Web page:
Variety in the cast, variety in the jokes, variety in the audience. LAUGHTER ON THE 23RD FLOOR tells the story of a group of variety show comedy writers that were to become the early kings of comedy. First they had to overcome censorship and regulations from a network that felt the show was too smart for the viewing audience. With all the so called reality shows that are popular today, it seems like dumbing-it-down is still the way to go after all these years.
Right from the start, Director Jim Kirkwood warmed up the audience just as other live pre-show hosts might have done. Throughout the show, we meet an eclectic cast of characters of all ages, backgrounds and levels of sanity. No religion, nationality or political party is safe when the jokes start to fly. Even audience members are pulled into the action, and the lighting designer (Scott Connard) also makes himself known in order to add a few laughs. Both Ira (Robert Scott Miller) and Max (Joe Perignot) do their part to contribute to set design and decor, making sure set crew members Barbara Emch and David Riffert are never bored after every show. There’s no shortage of variety or laughter on the floor of the T&C barn.
Writing room newbie, Lucas (Chris Baldino), is always breaking the fourth wall to narrate to the audience, filling us in on character backstories and the future. At times this tactic seems like a lazy way to give information, until Ira bursts on set in a hypochondriac panic, ripping down the fourth wall to involve the audience in his lunacy.
One by one, we meet the rest of the writing staff including:
Milt (Vincent Pileggi), who combines his flair for fashion with his quick-witted one liners to make himself one wild and crazy guy. Pileggi brought just enough sass and class to pull this off.
Val (Mitch Aglow), is a Russian Jew, which automatically makes him a natural comedic genius. The fact that he can’t correctly pronounce the F word makes him that much more endearing.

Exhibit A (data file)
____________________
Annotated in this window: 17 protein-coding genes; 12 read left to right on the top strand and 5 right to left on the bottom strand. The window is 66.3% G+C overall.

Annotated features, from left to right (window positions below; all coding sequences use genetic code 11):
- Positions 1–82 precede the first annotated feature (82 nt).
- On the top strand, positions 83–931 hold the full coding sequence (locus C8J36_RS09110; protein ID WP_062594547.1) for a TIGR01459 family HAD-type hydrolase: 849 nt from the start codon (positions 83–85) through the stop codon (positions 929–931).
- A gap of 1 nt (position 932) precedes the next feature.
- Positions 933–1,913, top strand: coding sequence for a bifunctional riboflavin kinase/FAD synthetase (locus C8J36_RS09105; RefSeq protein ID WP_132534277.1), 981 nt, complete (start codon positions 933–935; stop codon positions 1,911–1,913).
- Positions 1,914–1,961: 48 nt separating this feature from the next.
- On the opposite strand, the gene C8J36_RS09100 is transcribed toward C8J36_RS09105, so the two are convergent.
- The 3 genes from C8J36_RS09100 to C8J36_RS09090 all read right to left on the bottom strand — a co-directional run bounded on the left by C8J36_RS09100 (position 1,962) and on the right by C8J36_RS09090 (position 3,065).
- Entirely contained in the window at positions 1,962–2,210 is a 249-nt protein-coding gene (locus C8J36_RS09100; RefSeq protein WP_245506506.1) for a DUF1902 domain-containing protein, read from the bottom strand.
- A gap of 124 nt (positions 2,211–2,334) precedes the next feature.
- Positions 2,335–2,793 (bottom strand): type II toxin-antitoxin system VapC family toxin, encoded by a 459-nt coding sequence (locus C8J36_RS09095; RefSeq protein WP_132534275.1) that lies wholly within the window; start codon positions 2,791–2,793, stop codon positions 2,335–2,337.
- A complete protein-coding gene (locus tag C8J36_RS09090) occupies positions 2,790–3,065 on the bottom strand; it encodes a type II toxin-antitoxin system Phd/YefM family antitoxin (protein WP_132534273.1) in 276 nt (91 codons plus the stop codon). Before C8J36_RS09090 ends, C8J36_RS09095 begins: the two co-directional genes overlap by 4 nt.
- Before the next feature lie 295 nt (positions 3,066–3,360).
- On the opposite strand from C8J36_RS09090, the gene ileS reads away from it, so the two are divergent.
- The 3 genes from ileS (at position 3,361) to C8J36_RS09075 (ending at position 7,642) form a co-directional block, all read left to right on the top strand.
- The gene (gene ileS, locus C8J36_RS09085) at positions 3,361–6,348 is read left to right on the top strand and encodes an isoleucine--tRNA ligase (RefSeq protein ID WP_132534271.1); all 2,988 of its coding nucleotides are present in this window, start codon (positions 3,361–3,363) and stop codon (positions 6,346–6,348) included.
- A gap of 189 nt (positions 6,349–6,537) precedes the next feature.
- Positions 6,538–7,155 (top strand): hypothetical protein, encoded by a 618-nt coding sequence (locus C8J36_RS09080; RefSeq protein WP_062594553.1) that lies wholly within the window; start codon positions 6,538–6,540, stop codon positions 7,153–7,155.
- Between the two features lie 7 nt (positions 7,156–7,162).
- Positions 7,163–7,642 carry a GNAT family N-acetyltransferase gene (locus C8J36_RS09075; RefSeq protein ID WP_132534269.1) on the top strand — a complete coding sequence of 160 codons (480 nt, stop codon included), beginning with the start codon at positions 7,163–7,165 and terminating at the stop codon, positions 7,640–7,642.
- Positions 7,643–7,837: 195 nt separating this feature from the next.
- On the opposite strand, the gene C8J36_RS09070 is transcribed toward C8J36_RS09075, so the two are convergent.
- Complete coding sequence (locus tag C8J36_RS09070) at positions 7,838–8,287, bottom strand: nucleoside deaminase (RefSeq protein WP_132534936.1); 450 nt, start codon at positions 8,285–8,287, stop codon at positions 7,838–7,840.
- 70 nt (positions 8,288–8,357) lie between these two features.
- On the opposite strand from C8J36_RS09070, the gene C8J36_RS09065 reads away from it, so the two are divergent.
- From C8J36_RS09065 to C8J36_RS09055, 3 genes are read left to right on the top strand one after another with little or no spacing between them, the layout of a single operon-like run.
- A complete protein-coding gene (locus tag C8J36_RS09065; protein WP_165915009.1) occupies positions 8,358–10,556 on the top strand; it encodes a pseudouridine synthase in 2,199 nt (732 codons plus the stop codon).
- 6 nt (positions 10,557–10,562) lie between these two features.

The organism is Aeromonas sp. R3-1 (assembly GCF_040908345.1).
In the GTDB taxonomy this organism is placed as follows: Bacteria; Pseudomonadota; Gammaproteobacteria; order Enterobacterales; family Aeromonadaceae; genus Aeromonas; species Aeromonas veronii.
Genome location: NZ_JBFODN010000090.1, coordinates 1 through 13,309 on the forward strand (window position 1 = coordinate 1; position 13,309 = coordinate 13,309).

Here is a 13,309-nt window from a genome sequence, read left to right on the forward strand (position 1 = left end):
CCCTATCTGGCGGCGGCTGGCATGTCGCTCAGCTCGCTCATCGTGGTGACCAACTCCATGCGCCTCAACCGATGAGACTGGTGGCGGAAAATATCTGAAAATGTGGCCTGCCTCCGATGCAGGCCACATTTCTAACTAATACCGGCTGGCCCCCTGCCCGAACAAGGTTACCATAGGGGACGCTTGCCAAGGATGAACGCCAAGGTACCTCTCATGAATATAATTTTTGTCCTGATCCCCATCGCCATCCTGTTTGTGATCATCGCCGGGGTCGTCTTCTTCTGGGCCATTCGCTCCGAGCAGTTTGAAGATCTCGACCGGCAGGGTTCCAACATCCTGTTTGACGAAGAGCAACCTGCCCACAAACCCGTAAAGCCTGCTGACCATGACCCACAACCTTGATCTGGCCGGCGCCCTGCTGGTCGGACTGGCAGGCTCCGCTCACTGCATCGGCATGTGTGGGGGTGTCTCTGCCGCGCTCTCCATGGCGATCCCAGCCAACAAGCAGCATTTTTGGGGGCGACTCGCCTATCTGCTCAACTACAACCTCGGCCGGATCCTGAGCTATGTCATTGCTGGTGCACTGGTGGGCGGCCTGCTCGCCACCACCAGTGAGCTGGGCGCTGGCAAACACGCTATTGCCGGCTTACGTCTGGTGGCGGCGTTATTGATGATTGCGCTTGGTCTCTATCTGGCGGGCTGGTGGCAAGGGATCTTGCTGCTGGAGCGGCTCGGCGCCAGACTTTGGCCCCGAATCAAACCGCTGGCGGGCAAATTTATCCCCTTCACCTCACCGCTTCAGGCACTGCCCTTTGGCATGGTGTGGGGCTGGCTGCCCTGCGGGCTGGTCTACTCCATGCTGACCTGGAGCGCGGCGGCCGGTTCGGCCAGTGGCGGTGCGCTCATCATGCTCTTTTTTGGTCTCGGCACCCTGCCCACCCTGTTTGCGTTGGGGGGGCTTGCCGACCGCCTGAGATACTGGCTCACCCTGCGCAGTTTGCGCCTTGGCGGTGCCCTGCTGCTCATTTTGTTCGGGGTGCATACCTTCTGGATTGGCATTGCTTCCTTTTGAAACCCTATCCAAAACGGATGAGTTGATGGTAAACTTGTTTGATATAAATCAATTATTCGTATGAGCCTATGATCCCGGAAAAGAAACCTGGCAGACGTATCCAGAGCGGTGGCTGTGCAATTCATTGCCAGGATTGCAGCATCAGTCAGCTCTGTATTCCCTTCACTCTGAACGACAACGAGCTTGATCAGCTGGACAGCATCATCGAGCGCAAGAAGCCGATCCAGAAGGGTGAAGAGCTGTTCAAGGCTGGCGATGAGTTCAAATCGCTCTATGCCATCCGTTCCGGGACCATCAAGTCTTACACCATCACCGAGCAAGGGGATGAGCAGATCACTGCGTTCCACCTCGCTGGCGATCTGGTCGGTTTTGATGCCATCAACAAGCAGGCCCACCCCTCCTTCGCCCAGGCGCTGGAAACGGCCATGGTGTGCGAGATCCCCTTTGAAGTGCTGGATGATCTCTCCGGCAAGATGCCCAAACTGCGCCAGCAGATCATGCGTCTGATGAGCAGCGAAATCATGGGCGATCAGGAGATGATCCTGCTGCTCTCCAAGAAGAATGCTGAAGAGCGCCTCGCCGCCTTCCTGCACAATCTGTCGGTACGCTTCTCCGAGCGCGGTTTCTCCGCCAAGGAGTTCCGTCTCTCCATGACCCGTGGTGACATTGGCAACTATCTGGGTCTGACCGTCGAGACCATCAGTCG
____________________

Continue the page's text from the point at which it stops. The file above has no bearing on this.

Brian (Dave Sharper), is an Irish smoker who dreams of Hollywood stardom and is convinced that once the studios read his script, which is locked away in his brain, he’ll be set for life. I’m sure all writers can relate to the “it’s all stored in my head” excuse.
Kenny (Rush Loughry), is the level headed comic of the group, maybe because he’s from California and enjoys golf. Loughry does a nice job balancing out the craziness of the group with his more cool and calm humor.
Carol (Linda Walsh), is the typist who’s all business in the beginning, raving about political conspiracies that are no laughing matter. Even though she’s the only woman in the writing room, she can hold her own. Maybe that’s because she sees herself as a writer first, woman second, and in a room full of testosterone it’s easy to misplace your womanly point of view. However, we’re reminded of her femininity once she shows up pregnant and full of hormones. I can relate to Walsh the most, not just because I’m female, but because I felt the sense of writer pride she brought to her role.
Max Prince (Joe Perignot), the boss man who’s not fan of memos, crew neck socks, or people who wall-paper their garage, and believes a cigar is not just a cigar. He’s rigid and gruff, but completely comfortable spending Act I in his underwear. Perignot does an excellent job balancing his moments of quiet, calm rumbling with his frequent heated explosions. He gives many odes to writers, calling them family, which I can also appreciate. Then he can turn around and transform Julius Caesar into Marlon Brando and make complete sense when equating potatoes and beef brisket to love.
Helen (Kristin Baldino), is a typical, high pitched NYC gum smacking secretary, who dreams of writing comedy, but can’t tell a joke. Baldino does double duty as the show’s Producer, inviting Helen out during the raffle give away during intermission.
Obviously, there’s a lot of laughter throughout the show, by both the audience and the characters themselves. I’m not sure whether it was part of the script to laugh at themselves and each other, or if they just couldn’t hold it in, but in end it worked out fine.
I can sum up the show in 2 lousy words, New York. The writing room was filled with just as much ballsiness and diversity as the great melting pot that is NYC. You can tell the characters and actors are just as passionate about what they do as a New Yorker is passionate about their beloved city.
LAUGHTER ON THE 23RD FLOOR
by Neil Simon
Directed by Jim Kirkwood
August 12-27, 2011
Town and Country Players
4158 York Rd.